“As we enhance the playing surface at Marlins Park, we felt it was also appropriate to take the opportunity to evaluate our outfield dimensions,” Jeter said. “We made the decision to adjust the distance of the outfield fence, which will now be more in line with the field dimensions you see across many of today’s ballparks.”

Marlins Park has long been regarded as one of the toughest places to hit. In 2019, the Marlins ranked last in the Majors in homers with 146, with 68 at home.

• The new park for the Rangers is having the fences moved in but maybe more pitcher-friendly since the roof can be closed during hot summer days.

The new ballpark has similar dimensions to the old one down the foul lines and is a bit deeper in center field (up from 400 feet to 407). But the most eye-catching change comes in the gaps. The right-field “power alley” is moving from 381 feet to 374, and most notable, the left-field alley from 390 to 372.

According to data available on the site Seamheads, no existing Major League stadium had a deeper left-field alley than Globe Life Park. And only Marlins Park — where the fences are now being moved in — and Kauffman Stadium were deeper in the right-field alley.

• The Giants are also moving the fences in.

Left-center field will move from 404 feet to 399 feet, center field will move from 399 feet to 391 feet, and “Triples Alley” in right-center field will move from 421 feet to 415 feet. The new center-field wall will be seven feet high instead of eight.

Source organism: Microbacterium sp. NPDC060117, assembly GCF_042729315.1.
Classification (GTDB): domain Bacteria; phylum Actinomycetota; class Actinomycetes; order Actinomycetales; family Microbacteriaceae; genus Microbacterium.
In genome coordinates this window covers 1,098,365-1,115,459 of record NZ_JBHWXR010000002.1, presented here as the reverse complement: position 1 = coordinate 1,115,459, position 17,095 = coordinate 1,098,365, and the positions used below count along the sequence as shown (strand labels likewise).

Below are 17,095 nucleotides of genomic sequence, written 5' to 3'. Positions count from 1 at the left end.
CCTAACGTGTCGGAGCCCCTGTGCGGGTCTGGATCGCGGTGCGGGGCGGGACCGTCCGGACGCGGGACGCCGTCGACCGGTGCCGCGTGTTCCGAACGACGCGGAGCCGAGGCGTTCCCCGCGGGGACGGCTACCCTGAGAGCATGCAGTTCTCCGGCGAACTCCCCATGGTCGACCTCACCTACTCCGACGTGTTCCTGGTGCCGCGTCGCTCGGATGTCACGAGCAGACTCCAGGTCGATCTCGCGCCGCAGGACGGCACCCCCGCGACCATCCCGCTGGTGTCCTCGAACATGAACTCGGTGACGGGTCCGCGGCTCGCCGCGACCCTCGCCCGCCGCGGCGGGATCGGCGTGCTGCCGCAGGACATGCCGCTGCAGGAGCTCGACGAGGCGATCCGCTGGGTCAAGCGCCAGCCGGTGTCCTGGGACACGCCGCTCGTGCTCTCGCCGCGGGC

Other articles that I recommend.

• Five pitchers who could take a step forward.

• Eight prospects who could take a step forward.


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Jeff, one of the authors of the fantasy baseball guide,The Process, writes for RotoGraphs, The Hardball Times, Rotowire, Baseball America, and BaseballHQ. He has been nominated for two SABR Analytics Research Award for Contemporary Analysis and won it in 2013 in tandem with Bill Petti. He has won three FSWA Awards including on for his MASH series. In his first two seasons in Tout Wars, he's won the H2H league and mixed auction league. Follow him on Twitter @jeffwzimmerman.

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Love the updates! You save us a ton of time!

Also “more hitter-friendly since the roof can be closed during hot summer days”
– I think you meant pitcher-friendly?